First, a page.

Like musical instruments, STARS, through their natural oscillations or vibrations, can be transformed into an audible sound waves. Astrophysicists detect them through the science of asteroseismology or stellar seismology and then artificially boost the sounds to bring them into human hearing range, producing ghostly whistling, drumming, humming, or bell sounds, depending on their frequencies or speeds of vibration. Listen to a few here.
RR Lyrae stars are used as distance indicators ("cosmic lighthouses")
and tracers of galactic evolution.
Frequencies of the southern RR Lyrae star SS For were converted into
sound by Elisabeth Guggenberger. We followed this star in a multisite
campaign (from South Africa and Australia) in 2005.
This star shows a mysterious modulation of its light curve shape, and
the modulation can clearly be perceived in the sound file.
The actual frequencies were sped up by a factor of about 8 million
(shifted by 23 octaves) to bring them into the audible region for our
PG1159+035 is a star nearly on the stellar graveyard. In its inside it is already a white dwarf.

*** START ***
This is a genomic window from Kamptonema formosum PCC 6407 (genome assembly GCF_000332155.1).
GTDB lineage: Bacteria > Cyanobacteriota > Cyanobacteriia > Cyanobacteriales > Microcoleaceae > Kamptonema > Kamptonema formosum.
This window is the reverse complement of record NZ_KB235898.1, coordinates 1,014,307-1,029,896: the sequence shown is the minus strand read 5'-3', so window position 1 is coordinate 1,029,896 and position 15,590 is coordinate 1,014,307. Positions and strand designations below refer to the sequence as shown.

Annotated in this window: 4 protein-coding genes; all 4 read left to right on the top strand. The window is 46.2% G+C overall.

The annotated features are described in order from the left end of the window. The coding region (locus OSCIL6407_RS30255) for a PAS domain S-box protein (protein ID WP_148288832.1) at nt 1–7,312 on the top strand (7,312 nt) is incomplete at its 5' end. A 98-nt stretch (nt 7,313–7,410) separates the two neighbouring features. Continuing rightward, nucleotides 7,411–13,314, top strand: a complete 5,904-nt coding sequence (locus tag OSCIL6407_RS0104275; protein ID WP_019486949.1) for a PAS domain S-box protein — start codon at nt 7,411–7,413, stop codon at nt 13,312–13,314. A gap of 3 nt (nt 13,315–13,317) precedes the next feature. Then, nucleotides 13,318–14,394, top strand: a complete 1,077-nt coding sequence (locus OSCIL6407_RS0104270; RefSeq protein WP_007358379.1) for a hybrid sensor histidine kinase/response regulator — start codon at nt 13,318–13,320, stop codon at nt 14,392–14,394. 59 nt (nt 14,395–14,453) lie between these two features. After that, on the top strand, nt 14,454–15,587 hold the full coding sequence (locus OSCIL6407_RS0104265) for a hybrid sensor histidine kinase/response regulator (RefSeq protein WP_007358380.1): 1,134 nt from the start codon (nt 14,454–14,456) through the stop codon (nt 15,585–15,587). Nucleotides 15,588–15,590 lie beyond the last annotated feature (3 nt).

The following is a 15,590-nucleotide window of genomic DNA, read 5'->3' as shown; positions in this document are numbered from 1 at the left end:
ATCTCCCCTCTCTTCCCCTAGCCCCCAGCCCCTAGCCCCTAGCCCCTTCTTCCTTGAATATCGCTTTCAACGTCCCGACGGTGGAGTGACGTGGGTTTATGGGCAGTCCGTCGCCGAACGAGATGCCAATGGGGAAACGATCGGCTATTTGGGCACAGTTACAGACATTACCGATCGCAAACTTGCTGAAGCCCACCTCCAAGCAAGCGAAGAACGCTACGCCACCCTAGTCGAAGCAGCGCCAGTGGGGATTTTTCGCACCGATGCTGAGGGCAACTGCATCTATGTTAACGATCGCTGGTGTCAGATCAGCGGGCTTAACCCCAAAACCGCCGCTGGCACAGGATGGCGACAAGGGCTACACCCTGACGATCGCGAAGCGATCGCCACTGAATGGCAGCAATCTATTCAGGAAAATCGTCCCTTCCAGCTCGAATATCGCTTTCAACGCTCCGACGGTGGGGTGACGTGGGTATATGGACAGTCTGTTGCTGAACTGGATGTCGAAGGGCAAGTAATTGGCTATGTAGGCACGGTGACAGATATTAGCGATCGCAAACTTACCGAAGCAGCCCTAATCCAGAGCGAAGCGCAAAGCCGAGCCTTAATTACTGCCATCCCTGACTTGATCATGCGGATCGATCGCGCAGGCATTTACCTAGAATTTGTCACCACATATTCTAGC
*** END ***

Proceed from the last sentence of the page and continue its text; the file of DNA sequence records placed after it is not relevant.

The pitch was multiplied with a factor of 2 million to produce the sound you hear.
The first sound is the pure stellar sound. In the second part of the sound file the consecutive radial orders of the stellar pulsation have been transformed into octaves, which makes them sound more harmonious to our human ears.
The star sound files were then fed into a new
scientific instrument called a CymaScope
which makes the periodicities in the star sounds
visible as periodic wavelets on the surface of
water, effectively rendering the sounds visible.
Credit: ESO European Southern Observatory
Guenter Houdek and Douglas Gough